An empty house is a house but not a home. A welcoming apartment is a home but not a house.
"A House Is Not A Home" is the title of an autobiography of an ex-prostitute. When she was a prostitute, she lived in a hous but it was not a home.
Fun fact : In french, we don't have a word for "home" so when we want to say "I go home", we can either say "I go to the house" (je vais à la maison) or, badly translated, "I go to my place" (je vais chez moi). But "at home" is a concept that French lacks of, I think.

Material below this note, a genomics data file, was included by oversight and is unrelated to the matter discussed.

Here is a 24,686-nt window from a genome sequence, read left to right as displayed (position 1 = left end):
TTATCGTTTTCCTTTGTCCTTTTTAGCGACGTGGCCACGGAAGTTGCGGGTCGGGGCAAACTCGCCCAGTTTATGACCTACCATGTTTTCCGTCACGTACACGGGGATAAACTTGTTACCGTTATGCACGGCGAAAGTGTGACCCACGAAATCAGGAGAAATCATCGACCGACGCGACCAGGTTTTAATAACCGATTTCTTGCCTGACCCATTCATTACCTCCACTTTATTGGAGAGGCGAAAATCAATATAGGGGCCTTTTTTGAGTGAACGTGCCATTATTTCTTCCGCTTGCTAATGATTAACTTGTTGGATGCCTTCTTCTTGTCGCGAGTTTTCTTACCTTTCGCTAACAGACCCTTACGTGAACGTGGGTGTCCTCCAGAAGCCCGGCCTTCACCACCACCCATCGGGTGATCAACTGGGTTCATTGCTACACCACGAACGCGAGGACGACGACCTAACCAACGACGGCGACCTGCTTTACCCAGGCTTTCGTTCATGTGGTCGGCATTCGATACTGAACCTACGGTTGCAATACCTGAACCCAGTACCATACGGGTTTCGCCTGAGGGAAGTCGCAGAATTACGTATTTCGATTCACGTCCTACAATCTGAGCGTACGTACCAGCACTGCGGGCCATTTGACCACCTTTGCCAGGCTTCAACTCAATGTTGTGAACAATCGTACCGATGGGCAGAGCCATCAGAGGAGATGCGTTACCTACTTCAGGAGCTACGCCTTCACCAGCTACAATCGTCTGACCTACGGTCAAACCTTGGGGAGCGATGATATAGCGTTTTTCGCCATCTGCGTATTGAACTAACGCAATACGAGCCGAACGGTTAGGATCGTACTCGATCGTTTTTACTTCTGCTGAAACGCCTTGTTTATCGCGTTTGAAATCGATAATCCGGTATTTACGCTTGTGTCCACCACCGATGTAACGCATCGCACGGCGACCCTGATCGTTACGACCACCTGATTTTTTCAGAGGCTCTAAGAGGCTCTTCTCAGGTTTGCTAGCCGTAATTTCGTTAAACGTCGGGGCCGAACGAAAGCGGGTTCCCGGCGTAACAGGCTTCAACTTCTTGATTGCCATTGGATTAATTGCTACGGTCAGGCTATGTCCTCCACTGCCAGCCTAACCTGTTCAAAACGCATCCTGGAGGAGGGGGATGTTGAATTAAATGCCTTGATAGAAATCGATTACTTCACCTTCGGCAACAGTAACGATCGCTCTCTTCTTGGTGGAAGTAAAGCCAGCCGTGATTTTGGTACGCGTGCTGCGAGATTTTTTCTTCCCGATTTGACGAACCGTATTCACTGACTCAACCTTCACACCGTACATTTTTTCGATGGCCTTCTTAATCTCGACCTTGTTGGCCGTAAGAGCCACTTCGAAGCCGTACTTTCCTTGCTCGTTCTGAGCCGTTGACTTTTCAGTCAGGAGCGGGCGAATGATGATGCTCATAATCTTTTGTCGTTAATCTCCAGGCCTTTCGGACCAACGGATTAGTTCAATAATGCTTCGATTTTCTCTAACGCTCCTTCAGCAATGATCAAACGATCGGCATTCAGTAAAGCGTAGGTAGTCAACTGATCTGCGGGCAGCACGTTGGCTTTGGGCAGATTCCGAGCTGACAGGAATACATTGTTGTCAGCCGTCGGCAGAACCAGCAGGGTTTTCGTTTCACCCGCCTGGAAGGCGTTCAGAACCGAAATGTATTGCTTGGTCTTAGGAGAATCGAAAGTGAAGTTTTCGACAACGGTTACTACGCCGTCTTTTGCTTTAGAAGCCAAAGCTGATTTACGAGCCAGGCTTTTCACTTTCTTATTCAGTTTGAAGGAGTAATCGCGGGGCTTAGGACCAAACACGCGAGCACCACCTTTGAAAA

They're spelling variations of the same word. If you're going for a moderate/conservative Bokmål, the obvious choice is "hjem".
So would that mean that "Heimdall" is..."house guardian" or something similar?
"Heim" could mean "home" or "world" in Old Norse as well, but the meaning of the name "Heimdall" isn't quite clear. One possible interpretation:
Navnet Heimdall betyr kanskje «den klartlysende» eller «den som lyser over verden». Dette passer godt med kallenavnet "den hvite ås", og at han omtales som «den hviteste av alle æsene».